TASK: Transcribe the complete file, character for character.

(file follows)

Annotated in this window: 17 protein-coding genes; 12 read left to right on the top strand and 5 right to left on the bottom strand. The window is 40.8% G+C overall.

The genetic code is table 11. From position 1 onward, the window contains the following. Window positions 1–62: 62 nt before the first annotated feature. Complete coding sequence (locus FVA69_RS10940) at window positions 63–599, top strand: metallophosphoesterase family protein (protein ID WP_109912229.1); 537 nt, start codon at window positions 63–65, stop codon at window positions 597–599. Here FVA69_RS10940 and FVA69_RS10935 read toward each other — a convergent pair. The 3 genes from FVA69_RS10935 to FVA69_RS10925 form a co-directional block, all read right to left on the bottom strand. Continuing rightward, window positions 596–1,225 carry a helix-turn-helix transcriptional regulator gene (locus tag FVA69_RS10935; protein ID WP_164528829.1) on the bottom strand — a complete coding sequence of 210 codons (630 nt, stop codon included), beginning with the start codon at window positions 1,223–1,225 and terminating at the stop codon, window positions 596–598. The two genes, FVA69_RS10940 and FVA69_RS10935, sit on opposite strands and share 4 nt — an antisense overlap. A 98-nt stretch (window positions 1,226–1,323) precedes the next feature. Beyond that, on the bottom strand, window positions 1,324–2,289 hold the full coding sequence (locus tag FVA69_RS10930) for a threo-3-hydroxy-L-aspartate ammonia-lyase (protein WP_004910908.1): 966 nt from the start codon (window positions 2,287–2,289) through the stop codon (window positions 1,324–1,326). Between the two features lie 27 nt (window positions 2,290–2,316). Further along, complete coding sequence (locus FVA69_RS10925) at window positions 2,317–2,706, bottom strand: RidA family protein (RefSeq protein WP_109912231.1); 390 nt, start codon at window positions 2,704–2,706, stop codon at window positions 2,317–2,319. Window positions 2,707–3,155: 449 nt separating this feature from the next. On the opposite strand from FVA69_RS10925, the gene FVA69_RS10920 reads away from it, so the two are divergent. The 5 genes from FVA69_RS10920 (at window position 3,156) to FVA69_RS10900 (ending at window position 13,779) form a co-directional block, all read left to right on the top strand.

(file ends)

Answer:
Annotated in this window: 17 protein-coding genes; 12 read left to right on the top strand and 5 right to left on the bottom strand. The window is 40.8% G+C overall.

The genetic code is table 11. From position 1 onward, the window contains the following. Window positions 1–62: 62 nt before the first annotated feature. Complete coding sequence (locus FVA69_RS10940) at window positions 63–599, top strand: metallophosphoesterase family protein (protein ID WP_109912229.1); 537 nt, start codon at window positions 63–65, stop codon at window positions 597–599. Here FVA69_RS10940 and FVA69_RS10935 read toward each other — a convergent pair. The 3 genes from FVA69_RS10935 to FVA69_RS10925 form a co-directional block, all read right to left on the bottom strand. Continuing rightward, window positions 596–1,225 carry a helix-turn-helix transcriptional regulator gene (locus tag FVA69_RS10935; protein ID WP_164528829.1) on the bottom strand — a complete coding sequence of 210 codons (630 nt, stop codon included), beginning with the start codon at window positions 1,223–1,225 and terminating at the stop codon, window positions 596–598. The two genes, FVA69_RS10940 and FVA69_RS10935, sit on opposite strands and share 4 nt — an antisense overlap. A 98-nt stretch (window positions 1,226–1,323) precedes the next feature. Beyond that, on the bottom strand, window positions 1,324–2,289 hold the full coding sequence (locus tag FVA69_RS10930) for a threo-3-hydroxy-L-aspartate ammonia-lyase (protein WP_004910908.1): 966 nt from the start codon (window positions 2,287–2,289) through the stop codon (window positions 1,324–1,326). Between the two features lie 27 nt (window positions 2,290–2,316). Further along, complete coding sequence (locus FVA69_RS10925) at window positions 2,317–2,706, bottom strand: RidA family protein (RefSeq protein WP_109912231.1); 390 nt, start codon at window positions 2,704–2,706, stop codon at window positions 2,317–2,319. Window positions 2,707–3,155: 449 nt separating this feature from the next. On the opposite strand from FVA69_RS10925, the gene FVA69_RS10920 reads away from it, so the two are divergent. The 5 genes from FVA69_RS10920 (at window position 3,156) to FVA69_RS10900 (ending at window position 13,779) form a co-directional block, all read left to right on the top strand.